Mike: Recently Jay and I were discussing the tonal differences—or perhaps the lack of them—between The Clone Wars and Rebels, and I’ve now seen a few people observe that this “felt” more like a TCW episode than Rebels. But while TCW’s actual content was obviously way more variable by dint of its huge cast, for me this episode underlines how tonally similar both shows actually are; it was lighthearted compared to the last several episodes of Rebels, certainly, but no more so than something like “Fighter Flight” last year. And with the Empire’s arrival next week, I expect something much more intense and in line with TCW’s grittier arcs—except here we know all the characters, even the clones, more intimately than we tended to in Rebels‘ precursor series, and will be more invested in their survival.
Jay, does this heavy of a TCW influence in one episode feel like a tonal shift for Rebels, or are the two series more similar than we sometimes care to admit?
Jay: So — I think people are a little too hung up on the stylistic differences between Rebels and The Clone Wars. I think I’m one of them. I was hit or miss with TCW, thinking it was really enjoyable at points and really kind of bleh at others. I loved it most when it was closer to the OT, which is why I liked it the further as it went. Rebels, of course, is thoroughly OT inspired — it has that classic, McQuarrie feel to it, after all! But I think focusing on musical cues, art direction, and everything is misleading.
They’re all significant, of course. I love the music, art direction, and overall style of Rebels as I love the OT.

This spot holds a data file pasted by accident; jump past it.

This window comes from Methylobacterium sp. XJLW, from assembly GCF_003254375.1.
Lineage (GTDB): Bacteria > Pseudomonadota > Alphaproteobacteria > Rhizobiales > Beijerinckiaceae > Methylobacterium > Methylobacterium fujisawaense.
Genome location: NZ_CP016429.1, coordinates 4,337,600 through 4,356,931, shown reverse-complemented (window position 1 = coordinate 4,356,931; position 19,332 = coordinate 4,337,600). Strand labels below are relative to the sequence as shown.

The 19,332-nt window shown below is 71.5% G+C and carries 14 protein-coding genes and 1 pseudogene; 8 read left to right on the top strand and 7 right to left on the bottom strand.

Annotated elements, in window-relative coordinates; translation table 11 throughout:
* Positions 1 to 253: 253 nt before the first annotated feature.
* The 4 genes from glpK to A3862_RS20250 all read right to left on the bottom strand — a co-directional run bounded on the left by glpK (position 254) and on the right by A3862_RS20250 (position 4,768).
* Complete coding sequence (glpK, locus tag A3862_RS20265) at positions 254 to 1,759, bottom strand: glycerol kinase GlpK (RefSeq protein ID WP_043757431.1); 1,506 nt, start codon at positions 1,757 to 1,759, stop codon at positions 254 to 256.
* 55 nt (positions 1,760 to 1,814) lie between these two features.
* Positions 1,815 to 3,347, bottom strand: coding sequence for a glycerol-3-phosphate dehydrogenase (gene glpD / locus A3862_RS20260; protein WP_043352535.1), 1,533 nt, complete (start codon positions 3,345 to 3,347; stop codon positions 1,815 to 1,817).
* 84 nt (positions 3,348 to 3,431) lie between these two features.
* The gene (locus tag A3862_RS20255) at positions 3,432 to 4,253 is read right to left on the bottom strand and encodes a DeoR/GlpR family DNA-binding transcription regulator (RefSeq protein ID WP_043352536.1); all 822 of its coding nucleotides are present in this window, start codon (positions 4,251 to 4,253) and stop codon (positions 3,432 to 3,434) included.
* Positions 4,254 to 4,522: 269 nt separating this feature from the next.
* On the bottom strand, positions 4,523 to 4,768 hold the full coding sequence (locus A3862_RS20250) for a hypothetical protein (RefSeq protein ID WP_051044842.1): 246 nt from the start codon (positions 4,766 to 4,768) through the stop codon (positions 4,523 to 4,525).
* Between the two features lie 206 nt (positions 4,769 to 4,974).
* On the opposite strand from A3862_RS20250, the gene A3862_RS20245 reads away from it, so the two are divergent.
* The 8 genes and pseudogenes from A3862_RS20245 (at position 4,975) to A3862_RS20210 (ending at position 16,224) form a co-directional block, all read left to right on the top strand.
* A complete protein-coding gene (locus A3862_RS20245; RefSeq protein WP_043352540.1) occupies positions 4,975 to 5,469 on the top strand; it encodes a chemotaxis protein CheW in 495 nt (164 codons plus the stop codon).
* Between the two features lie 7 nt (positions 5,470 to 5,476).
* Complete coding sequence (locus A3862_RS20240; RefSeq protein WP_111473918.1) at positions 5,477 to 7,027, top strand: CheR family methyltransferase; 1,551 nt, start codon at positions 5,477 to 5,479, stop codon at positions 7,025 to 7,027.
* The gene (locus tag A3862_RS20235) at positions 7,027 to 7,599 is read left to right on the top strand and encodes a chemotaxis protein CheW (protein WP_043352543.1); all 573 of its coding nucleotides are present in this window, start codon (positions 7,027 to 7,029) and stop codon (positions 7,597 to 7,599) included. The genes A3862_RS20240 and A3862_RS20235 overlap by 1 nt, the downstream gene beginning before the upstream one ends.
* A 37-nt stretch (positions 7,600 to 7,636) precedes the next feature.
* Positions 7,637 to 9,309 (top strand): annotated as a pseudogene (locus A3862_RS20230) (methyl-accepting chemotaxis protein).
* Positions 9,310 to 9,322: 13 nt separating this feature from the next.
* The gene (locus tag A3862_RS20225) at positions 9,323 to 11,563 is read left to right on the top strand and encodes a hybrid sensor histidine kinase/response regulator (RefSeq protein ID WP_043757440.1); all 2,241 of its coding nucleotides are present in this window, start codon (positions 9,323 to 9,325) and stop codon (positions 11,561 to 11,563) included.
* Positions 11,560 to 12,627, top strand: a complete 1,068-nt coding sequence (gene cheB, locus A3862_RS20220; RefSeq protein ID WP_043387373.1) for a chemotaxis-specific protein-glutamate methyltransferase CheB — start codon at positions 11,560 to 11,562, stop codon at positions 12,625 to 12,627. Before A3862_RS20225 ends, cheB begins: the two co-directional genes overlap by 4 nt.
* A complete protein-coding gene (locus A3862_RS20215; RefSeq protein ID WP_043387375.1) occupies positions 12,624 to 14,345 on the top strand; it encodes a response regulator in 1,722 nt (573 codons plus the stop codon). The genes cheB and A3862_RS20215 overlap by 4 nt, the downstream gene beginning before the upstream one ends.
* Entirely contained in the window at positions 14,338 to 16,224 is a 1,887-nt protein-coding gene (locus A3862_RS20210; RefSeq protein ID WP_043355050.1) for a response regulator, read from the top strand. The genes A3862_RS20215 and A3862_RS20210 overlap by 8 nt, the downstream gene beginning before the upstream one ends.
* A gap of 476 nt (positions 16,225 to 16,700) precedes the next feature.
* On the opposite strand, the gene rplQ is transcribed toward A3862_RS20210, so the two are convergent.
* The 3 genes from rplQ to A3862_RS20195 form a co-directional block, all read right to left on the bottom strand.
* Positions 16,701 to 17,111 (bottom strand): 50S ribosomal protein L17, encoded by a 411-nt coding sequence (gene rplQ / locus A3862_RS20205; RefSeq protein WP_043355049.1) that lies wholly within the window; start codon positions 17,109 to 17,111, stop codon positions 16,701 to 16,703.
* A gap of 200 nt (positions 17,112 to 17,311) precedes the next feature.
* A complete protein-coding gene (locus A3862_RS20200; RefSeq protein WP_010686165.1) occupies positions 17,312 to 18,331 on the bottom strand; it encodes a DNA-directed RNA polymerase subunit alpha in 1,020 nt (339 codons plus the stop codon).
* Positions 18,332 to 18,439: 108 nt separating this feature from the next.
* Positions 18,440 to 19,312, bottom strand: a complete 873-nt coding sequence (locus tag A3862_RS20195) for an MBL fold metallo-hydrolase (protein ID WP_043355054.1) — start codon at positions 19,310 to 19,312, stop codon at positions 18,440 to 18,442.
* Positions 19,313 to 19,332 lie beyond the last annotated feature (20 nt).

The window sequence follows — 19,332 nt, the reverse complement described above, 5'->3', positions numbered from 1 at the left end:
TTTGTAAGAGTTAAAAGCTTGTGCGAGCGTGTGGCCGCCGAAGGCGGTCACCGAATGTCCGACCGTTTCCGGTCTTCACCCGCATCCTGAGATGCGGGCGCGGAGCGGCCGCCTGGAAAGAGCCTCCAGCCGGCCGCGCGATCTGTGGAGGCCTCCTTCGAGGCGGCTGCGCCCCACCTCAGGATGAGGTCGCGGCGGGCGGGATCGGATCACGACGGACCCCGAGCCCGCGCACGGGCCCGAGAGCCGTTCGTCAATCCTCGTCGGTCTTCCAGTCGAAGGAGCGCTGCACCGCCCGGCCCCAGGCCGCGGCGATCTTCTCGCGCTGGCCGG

But there are some fairly significant similarities to TCW and Rebels. One is the character development — TCW actually did a fair bit to develop characters. Characters given short-shrift in the films, such as the clones or even Jar Jar, got attention in TCW. Rebels does the same thing, focusing on character development and (we hope) characters who don’t usually get developed as well such as women or aliens. The use of character development is just more apparent because the cast of characters is smaller. Another similarity is the depth of background art and scene-setting. Yet another is the complex view of morality, despite the hokey fables at the start of each TCW episode.
Of course, there are some differences too. One is scale — TCW featured a galactic war, with a broad cast of characters, and had immense stakes involved. Rebels is more intimate, often described as feeling similar in tone to a West End Games RPG campaign. There’s a small party of characters and there are recurring antagonists. The stakes and scope change in the second season though, and so it’s natural that folks feel like it’s too much like TCW. But here, I think the similarities are more apparent than real: Rebels is expanding in scope but it will never become the same kind of war we saw in TCW. The story just doesn’t allow for it.
So all in all, the two shows are unique but have similarities in key areas. People may have a preference for the style and characters of one or the other — I sure do — but it’s not warranted to say that TCW is seeping into Rebels. It was always there.